Malay Chinatown's Yu Yi restaurant was helding Mr. Shek's wedding banquet, Chinese Mr. Lui attended with wealthy merchant Mr. Hung. With the banquet begins, Mr. Lui begins a special religious ceremony, like the gods appeasement ceremonies in ancient China. In the midst of the cereomny, assassin Wa only has three and a half minutes to aim at the groom Mr. Shek. Gunshots ring out, but the person shot is actually Mr. Hung. As Wah is shocked by this occurrence, he notices another assassin leaving nearby, the two begin to go head to head. Later, Wah suddenly becomes the assassin who killed Mr. Hung and a fugitive from the Malay police...
Ling Yun plays a young musician hired by the manager of a popular band when the group's former drummer/leader Charlie, a guy with an ego bigger than his drums, quits to join a rival group. As the new drummer, Ling becomes an immediate hit. But there's trouble brewing. The former drummer is now very jealous of his replacement while the young drummer's mother is dead set against him having a music career.
Sun Chung, an established comedy, romance, and modern crime filmmaker, now breathes mortality into this tale of the 100 Poison Clique's obsessive ambition to destroy all rivals. This is one spectacular martial arts viewing like never before. Kung-fu superstar David Chiang and prominent choreographer Tang Chia lead the cast in a bloody clan clash centered on the trial of an admitted mass murderer and serial rapist.
Wong Jing, who is now considered one of the leading lights in Hong Kong cinema, wrote, directed, and co-starred in this Asian-accented Cinderella story starring the glorious Maggie Cheung Man-yuk as a TV actress who inadvertently buys a shoe with a stolen diamond secreted in it. That makes her the target of the two bumbling thieves, as well as a bunch of greedy killers. After action, laughs, and romance, it, of course, turns out that she lives happily ever after…!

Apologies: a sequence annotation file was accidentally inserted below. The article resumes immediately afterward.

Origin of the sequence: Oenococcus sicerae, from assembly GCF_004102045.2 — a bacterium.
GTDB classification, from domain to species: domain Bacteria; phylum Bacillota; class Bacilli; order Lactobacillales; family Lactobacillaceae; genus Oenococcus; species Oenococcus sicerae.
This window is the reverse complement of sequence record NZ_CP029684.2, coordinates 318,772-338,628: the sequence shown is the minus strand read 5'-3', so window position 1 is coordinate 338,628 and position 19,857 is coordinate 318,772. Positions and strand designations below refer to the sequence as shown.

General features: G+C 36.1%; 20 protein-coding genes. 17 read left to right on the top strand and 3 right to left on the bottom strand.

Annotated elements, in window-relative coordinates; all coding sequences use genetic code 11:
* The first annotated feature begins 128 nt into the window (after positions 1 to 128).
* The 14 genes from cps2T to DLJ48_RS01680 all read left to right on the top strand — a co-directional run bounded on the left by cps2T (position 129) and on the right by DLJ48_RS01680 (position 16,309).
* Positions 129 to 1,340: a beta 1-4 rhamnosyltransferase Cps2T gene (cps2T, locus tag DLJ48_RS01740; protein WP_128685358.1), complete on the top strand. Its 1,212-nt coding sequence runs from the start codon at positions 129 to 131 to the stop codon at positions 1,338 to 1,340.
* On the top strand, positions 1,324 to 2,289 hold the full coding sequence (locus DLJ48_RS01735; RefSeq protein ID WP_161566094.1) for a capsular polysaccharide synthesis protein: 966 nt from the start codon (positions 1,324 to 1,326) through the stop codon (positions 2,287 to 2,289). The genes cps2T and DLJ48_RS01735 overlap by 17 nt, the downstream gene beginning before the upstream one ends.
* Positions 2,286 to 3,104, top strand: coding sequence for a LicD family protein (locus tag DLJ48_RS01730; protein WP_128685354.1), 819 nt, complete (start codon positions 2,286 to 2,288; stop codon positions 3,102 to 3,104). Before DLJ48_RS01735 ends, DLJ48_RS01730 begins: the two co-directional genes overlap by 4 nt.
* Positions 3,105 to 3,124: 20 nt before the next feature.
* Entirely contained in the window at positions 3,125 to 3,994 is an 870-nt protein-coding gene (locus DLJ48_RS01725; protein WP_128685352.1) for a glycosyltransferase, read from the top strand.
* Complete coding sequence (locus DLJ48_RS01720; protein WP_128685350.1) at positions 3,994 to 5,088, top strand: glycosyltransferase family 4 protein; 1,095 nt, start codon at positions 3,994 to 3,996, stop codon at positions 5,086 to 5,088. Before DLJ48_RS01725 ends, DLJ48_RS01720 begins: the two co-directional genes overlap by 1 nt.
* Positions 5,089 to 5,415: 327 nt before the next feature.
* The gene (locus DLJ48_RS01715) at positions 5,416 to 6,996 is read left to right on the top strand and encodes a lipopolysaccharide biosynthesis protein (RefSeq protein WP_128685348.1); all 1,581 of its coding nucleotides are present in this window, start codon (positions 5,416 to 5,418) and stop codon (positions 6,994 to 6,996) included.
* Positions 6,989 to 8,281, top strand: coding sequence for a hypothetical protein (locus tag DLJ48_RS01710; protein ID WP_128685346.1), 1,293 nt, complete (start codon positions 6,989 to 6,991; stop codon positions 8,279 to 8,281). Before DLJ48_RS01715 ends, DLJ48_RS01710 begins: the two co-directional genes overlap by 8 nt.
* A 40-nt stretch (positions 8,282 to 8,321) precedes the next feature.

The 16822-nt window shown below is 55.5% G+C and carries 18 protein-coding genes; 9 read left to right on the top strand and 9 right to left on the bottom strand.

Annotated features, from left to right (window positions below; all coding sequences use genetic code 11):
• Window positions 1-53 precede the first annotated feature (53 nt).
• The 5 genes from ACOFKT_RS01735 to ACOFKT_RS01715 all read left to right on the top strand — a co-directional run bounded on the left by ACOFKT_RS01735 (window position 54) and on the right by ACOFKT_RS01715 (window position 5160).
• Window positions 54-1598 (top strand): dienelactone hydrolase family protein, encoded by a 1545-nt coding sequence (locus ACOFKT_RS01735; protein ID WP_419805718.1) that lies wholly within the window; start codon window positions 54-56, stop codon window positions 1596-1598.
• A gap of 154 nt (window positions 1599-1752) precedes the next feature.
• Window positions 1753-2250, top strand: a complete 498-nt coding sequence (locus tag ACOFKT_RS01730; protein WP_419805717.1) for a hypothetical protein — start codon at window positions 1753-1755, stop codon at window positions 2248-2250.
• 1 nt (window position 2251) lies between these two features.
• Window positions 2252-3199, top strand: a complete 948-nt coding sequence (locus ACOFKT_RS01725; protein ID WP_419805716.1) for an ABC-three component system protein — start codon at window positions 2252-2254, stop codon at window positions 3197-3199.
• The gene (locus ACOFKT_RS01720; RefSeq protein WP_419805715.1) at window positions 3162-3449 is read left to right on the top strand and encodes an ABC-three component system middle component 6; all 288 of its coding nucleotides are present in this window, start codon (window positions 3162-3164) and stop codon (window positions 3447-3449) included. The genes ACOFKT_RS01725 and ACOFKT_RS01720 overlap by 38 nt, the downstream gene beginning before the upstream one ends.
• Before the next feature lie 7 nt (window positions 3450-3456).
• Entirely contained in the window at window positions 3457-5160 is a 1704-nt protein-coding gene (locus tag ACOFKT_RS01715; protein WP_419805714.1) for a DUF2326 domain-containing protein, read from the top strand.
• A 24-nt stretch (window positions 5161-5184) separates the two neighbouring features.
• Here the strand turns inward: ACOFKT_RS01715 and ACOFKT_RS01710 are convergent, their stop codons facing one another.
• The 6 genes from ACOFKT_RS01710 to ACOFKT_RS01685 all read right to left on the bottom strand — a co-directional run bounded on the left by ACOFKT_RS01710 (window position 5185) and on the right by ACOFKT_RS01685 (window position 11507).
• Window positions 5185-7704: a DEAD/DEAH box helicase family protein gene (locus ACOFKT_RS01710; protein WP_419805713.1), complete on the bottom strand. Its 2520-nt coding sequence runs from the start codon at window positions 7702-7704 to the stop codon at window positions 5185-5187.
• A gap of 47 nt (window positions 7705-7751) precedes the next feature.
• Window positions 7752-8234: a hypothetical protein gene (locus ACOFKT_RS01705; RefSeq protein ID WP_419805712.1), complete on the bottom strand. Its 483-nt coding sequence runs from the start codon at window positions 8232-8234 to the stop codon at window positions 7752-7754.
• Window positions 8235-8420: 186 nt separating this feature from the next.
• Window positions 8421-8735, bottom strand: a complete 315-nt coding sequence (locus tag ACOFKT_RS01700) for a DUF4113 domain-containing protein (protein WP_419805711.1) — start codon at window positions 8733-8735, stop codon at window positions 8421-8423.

Wang Jing, Chan Pak-cheung, Maggie Cheung, Wang Yu
After beating several famous swordsmen, Chin Wu-hsin (Pai Piao) of the Mo Shan clan challenges Supreme Swordsman (Wang Jung) to a duel, hoping to win his title, and is beaten and humiliated. The winner taunts him to find a Supreme Sword made by Old Eagle, a famous sword-maker (Ku Feng). When his offer to buy a sword from Old Eagle, is turned down, he challenges Old Eagle to a duel, and snatches his sword in a foul play. Old Eagle's own son Shih Yen-peh (Derek Yee) vows to avenge for his father...
King of mischief and general silliness, Wong Jing brings us this outrageous take on theft and honour! The notorious Shih family, now retired, seem to have gone back to their old ways when a series of high-profile robberies hit town bearing their stamp. Private detective Kuan (Wang Yu) thinks Shih turk, security adviser (Patrick Tse Yin), is behind it all. Then suddenly Kuan also becomes suspicious of a Japanese named Miyamoto and finds himself being chased by a ninja! Who is the real thief?
Sun Chung started exploring the kung-fu genre with this fascinating tale which mixes music and martial arts. It's a tale of conflicting clans and a mysterious song called 'The Proud One' which leads to slowly blossoming love as well as sudden death.
Taking a refreshing break from his usual villain roles, the great Shih Chien (Shek Kin) plays a comedic ghost who befriends a young boy in this heartwarming tale. Famous for the hall of mirror battle scene with Bruce Lee in Enter The Dragon, Shek Kin is a kindhearted spirit who brings the kid's separated parents - a fashion business woman (Josephine Siu) and a rich merchant (Ti Lung) back together. If you've never seen Shek Kin play goofy and wacky, this movie is for you.